MP: Another difference is that it definitely has more of a horror vibe than the original.
NAO: It's more scary. I'm sure the first one was very scary back in the day, but that has changed.
MP: Why do you think horror, particularly horror mixed with other genres, is working so well right now?
NAO: In scary times, in times of great uncertainty, we're getting pounded with scary stuff from reality. I think that we need to sit in a dark room with other people and relieve that energy out of us. By jumping and being scared and holding onto our girlfriend, boyfriend, whatever, that brings some of that out. It's a fact that in countries with more repressive sexuality, more repressive religion, horror films do better business. In Catholic countries it's huge. Repressiveness can also come from fear, and I think that people in this world in general have a lot of fear right now. Global warming, nuclear war, you know. Crazy people being our leaders and all of that. So we need that release.
Flatliners is definitely a supernatural #thriller, a psychological thriller, and I think that the scares are more fun scares. They're not blood dripping, head cutting off. All the scares are rooted in something specific to each one of the characters.
MP: You did a lot of research on near-death experiences and the afterlife. Is that something that's always interested you?
NAO: One very interesting thing that happened when I met #BenRipley, who wrote the new version, was that Ben grew up in a family that was very interested in this Swedish spiritualist named Emanuel Swedenborg. He was a mountain engineer who started getting visions in the 17th century and became clairvoyant. He was an advisor to the Swedish queen and he wrote a lot of books, one of which was called Heaven and Hell. Twenty-five years ago, being Danish, I wanted to make a film about it. Max von Sydow was supposed to play him. I shot a short film in Copenhagen with Sydow. It never became a film, but it's a fascinating story. So when I met Ben and I started quoting Swedenborg, Ben nearly fell out of his chair. There's this whole mysticism about, "Does this really exist or does it not?" Of course, we've been talking through all of that.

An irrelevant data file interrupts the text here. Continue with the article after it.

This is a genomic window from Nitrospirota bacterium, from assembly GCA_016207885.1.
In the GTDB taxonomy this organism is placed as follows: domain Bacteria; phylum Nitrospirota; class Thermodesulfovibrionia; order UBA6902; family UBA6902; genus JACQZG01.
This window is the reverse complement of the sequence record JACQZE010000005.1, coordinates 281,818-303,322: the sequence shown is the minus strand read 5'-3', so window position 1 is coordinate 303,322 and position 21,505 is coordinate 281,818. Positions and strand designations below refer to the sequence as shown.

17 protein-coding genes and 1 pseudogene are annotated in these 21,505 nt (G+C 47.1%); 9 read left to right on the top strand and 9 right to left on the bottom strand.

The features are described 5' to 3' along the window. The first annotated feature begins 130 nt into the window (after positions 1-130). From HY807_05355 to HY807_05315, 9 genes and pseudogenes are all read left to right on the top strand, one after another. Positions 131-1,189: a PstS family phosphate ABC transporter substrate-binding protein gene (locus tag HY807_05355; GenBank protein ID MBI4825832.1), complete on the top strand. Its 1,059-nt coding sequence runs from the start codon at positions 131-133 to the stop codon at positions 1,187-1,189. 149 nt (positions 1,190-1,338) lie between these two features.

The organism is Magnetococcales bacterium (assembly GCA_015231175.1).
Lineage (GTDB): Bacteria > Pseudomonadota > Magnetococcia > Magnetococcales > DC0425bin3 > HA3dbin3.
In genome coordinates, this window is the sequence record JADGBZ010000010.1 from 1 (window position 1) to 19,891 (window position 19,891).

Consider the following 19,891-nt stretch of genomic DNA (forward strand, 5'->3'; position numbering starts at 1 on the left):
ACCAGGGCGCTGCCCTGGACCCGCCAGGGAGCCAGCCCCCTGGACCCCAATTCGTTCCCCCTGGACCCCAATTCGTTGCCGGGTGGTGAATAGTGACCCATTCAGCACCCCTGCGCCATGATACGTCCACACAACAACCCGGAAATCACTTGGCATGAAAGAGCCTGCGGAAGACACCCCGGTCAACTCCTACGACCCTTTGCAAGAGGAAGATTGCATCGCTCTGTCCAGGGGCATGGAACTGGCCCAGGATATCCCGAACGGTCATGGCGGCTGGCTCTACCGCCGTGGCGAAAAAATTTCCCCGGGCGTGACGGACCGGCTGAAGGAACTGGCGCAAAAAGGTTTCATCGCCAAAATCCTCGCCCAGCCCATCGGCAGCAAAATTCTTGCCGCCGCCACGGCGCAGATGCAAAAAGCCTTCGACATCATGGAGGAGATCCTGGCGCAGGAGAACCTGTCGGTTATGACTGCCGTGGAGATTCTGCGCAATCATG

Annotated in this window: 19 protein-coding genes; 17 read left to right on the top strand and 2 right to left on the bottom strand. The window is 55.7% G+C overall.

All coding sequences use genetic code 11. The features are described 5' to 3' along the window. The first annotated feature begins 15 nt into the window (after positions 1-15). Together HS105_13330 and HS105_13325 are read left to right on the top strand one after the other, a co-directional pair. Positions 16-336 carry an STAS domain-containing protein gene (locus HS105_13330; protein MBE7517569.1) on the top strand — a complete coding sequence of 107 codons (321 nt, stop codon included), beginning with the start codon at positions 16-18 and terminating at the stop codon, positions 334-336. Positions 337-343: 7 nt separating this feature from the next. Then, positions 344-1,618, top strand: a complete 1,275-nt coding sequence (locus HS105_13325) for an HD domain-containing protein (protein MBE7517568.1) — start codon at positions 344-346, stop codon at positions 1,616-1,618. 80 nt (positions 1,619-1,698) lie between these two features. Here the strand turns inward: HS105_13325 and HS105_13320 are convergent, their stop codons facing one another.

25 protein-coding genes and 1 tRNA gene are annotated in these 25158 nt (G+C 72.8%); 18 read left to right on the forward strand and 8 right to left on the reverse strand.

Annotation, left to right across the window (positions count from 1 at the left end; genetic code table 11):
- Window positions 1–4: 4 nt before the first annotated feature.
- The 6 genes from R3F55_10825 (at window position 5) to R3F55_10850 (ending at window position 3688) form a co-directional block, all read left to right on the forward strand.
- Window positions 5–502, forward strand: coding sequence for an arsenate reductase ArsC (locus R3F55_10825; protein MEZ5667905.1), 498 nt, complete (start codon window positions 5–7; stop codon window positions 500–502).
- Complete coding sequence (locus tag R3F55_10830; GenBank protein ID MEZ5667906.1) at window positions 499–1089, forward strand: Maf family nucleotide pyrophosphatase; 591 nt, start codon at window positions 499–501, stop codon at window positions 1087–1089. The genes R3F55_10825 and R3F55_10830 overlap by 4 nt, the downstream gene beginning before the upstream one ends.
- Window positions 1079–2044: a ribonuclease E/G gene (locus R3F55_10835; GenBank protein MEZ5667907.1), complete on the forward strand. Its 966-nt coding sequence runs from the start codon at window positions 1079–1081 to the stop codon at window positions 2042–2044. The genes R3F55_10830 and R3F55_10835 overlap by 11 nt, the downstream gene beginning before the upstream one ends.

MP: So what of that in particular did you put into your version of Flatliners?
NAO: In the flatlines, there is a progression. In Courtney's flatline there is almost a ‘70s LSD kind of craziness to it. I totally love that; it's such a thrill ride. It's like in the ‘80s, there was this man named Stanislav Grof, he used to put people in tanks where they would lie in darkness floating in salt water and bring them to this state where they'd be out of body and fly and all of that shit that we read in the ‘80s. It was super fun to try to put that into [the movie] and then suddenly something starts to develop and comes at them, where the flatline takes them. That's nearly like Solaris, under Tarkovsky—the Russian filmmaker—where the planet brings back to you elements hat you are not finished with in your life. I think the film in a fun way taps into that whole conscious level of seeking in that mysticism.